by Ben Irvine (December 2018)
Reflections on the Thames, Westminster, John Atkinson Grimshaw, 1879
A few months ago I purchased a house—with a great sense of relief. Britain is in the grip of an unrelenting housing crisis, and I’ve spent the last decade caught up in it. Before I become complacent, I want to reflect on what it has been like being a young person in a developed country where one of life’s necessities has become a scarce resource.
Young people are disproportionately bearing the brunt of the crisis. Many have been priced out of owning or even renting their own home. Recent statistics show that the proportion of young adults living with their parents in the UK is larger than ever; one in four adults aged 18 to 34 still lives under the same roof as mum and dad. That’s a rise from 2.7 million to 3.4 million in two decades. A study by the homelessness charity Shelter has suggested that, based on current trends, the proportion of young adults living with their parents will exceed 50% within a generation. And, of course, homelessness is a growing problem in the UK. There are currently more than 300,000 homeless people in Britain. One in five young people report having stayed temporarily with friends or relatives—’sofa surfing.’ as it’s called—because of a lack of permanent accommodation. Nearly one in ten young people report having sofa surfed for more than a month.
If any other vital resource—food or water—were in such short supply, a national emergency would have been declared by now. The statistics on housing are frightening. Since the 2008 financial crash, house prices have resumed their precipitous rise while outpacing earnings; at the time of writing, the average UK home costs in excess of £230,000. The cost of renting has soared, too—to the highest level in Europe, with the average rent now at £750 per household per month, almost twice the European average of £400. The average Briton spends over 40% of his regular income on housing, a figure which is the third highest in Europe. One in seven private tenants pays over half his regular income on rent. The average first-time buyer pays a colossal £52,900 in rent before owning a home. Young people today are paying three times more for housing than their grandparents did. Escalating housing costs have been a major driver of inequality in the UK.
The housing crisis has scarred the social and physical landscape of Britain. Recent reports have revealed over four and a half million people receiving housing benefits (including around a million people in work) at an annual cost of £24 billion to the exchequer, while over a million families are currently on housing waiting lists in England alone. One report found that 24% of private renters in England had moved home in the past 12 months, and 29% had moved three or more times in the past five years. Our local areas have seen upheaval too: we have lost pubs, petrol stations, libraries, community centres, playing fields, and high street shops, with land usage skewed by house price rises. Moreover, the UK’s newly built homes are among the smallest in Europe. Space-saving apartment blocks have sprung up like mushrooms in towns and cities, even though flats are not the homes most people ideally want to live in. One survey found that 50% of respondents wanted to live in a detached house, 22% in a bungalow, 2% in a low-rise flat, and 1% in a high-rise block. Developers know that affordability overrides all other considerations. For the same reason, aesthetic beauty has also become a pointless expense on the part of developers; such is the desperation of homebuyers, whatever is built will sell, no matter how ugly it is. In so many ways, the housing crisis has impoverished Britain.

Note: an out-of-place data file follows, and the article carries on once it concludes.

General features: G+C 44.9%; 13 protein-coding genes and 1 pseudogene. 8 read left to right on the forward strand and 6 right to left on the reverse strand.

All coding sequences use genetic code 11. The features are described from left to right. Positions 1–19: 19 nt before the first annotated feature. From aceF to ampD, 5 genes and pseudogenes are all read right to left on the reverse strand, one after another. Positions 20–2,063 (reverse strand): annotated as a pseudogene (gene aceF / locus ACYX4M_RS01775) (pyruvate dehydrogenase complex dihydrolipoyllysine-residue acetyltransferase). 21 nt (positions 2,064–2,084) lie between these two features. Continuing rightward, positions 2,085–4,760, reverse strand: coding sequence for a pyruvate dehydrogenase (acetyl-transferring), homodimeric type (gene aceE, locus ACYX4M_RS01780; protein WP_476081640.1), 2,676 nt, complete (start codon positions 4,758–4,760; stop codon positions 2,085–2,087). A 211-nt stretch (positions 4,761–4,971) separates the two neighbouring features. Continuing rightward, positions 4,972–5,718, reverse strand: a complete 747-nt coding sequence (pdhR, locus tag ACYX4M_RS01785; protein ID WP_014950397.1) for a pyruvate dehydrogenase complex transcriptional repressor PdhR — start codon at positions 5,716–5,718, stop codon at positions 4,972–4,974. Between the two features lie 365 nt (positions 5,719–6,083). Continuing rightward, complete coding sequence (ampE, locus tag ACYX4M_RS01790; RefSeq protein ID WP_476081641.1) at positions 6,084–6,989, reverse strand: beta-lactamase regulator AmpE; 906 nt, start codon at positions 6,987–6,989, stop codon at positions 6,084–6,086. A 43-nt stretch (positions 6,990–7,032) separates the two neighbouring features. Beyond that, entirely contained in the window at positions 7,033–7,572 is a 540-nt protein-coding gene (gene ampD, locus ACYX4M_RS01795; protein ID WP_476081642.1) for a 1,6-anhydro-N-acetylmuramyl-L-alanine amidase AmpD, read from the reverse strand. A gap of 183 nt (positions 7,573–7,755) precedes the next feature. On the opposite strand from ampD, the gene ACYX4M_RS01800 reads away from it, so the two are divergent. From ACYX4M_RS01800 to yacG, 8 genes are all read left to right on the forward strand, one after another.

Admittedly, in some ways I’m not a standard example of a young person. Though I attended a state school in a working-class area of North East London, I ended up completing a PhD in Philosophy at Cambridge University, and now I’m an internationally published writer. (And—ahem—I’m not very young anymore). If I had wanted to sail clear of the housing crisis by cashing in on my education and climbing through the ranks of a professional career, I suppose I could have done. Instead, I chose to prioritise my writing career. For almost ten years, I have supported myself through various low-paid evening jobs, and I continue to do so. In that sense, you could argue I’ve been something of a housing crisis tourist: I have made life hard for myself voluntarily. But actually I think stories like mine are an overlooked aspect of the crisis. Almost all aspiring artists—writers, painters, illustrators, musicians, magicians, actors, dancers, comedians, or whatever—will have to ‘slum it’ at some point in their careers, especially early on. The same goes for aspiring entrepreneurs, or any other creative type of person. For creative people, keeping costs down is part of the process of success. Unfortunately, with housing costs skyrocketing, keeping costs down isn’t as easy as it used to be. The housing crisis has made it harder for young people to pursue creative careers.